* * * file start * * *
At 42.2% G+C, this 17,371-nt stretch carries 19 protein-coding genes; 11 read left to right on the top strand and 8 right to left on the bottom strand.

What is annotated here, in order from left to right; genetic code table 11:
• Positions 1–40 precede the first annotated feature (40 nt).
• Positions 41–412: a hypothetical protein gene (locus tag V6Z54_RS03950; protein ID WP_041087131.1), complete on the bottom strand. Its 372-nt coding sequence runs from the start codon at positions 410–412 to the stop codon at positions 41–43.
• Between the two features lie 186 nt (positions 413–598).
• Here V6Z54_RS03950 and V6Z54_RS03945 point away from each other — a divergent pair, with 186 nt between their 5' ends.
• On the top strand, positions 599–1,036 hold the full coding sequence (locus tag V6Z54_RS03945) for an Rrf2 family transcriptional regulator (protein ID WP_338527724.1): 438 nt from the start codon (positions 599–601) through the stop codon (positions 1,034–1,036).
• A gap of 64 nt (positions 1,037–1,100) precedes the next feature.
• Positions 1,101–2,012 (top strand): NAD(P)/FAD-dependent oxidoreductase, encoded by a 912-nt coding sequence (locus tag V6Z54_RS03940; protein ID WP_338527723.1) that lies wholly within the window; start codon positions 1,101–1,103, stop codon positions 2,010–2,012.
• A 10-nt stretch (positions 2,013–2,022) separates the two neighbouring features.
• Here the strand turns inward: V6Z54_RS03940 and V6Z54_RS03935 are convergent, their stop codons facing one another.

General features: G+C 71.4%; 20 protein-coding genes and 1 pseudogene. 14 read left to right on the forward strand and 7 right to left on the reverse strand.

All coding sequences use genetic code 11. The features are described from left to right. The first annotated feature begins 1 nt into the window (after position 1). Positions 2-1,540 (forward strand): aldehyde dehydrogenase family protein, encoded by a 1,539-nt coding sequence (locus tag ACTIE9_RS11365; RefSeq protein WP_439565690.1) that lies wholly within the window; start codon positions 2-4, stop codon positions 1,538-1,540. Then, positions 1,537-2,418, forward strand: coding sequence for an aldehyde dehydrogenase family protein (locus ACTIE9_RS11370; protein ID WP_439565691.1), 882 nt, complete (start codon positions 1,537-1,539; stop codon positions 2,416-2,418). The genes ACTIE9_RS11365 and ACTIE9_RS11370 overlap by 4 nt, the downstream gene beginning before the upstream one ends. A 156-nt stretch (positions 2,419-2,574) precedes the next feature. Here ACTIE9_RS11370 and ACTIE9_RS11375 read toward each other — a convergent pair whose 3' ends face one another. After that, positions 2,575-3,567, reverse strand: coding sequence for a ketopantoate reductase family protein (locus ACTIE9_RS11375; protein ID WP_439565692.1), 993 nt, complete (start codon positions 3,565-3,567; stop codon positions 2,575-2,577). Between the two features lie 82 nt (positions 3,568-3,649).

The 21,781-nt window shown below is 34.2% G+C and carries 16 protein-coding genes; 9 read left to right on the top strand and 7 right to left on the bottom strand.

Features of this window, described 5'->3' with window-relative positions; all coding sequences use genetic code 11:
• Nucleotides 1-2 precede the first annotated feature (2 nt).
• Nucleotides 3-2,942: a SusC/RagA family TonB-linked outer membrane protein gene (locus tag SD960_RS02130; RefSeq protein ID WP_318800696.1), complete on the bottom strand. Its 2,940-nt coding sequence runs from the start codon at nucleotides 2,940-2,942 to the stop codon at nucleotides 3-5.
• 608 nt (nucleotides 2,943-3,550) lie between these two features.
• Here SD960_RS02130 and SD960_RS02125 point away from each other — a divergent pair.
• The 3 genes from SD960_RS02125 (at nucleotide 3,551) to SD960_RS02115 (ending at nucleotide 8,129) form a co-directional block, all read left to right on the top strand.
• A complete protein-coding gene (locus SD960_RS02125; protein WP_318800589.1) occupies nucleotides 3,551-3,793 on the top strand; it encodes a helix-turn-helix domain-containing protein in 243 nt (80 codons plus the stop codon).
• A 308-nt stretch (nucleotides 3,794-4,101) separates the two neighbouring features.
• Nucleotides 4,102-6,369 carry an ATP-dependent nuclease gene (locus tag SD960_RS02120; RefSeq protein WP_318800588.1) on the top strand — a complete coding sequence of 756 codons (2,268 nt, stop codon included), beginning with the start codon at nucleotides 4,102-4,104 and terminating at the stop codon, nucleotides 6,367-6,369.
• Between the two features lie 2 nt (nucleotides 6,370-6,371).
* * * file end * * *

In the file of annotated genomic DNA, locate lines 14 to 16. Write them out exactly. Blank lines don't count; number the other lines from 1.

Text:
The 21,781-nt window shown below is 34.2% G+C and carries 16 protein-coding genes; 9 read left to right on the top strand and 7 right to left on the bottom strand.

Features of this window, described 5'->3' with window-relative positions; all coding sequences use genetic code 11:
• Nucleotides 1-2 precede the first annotated feature (2 nt).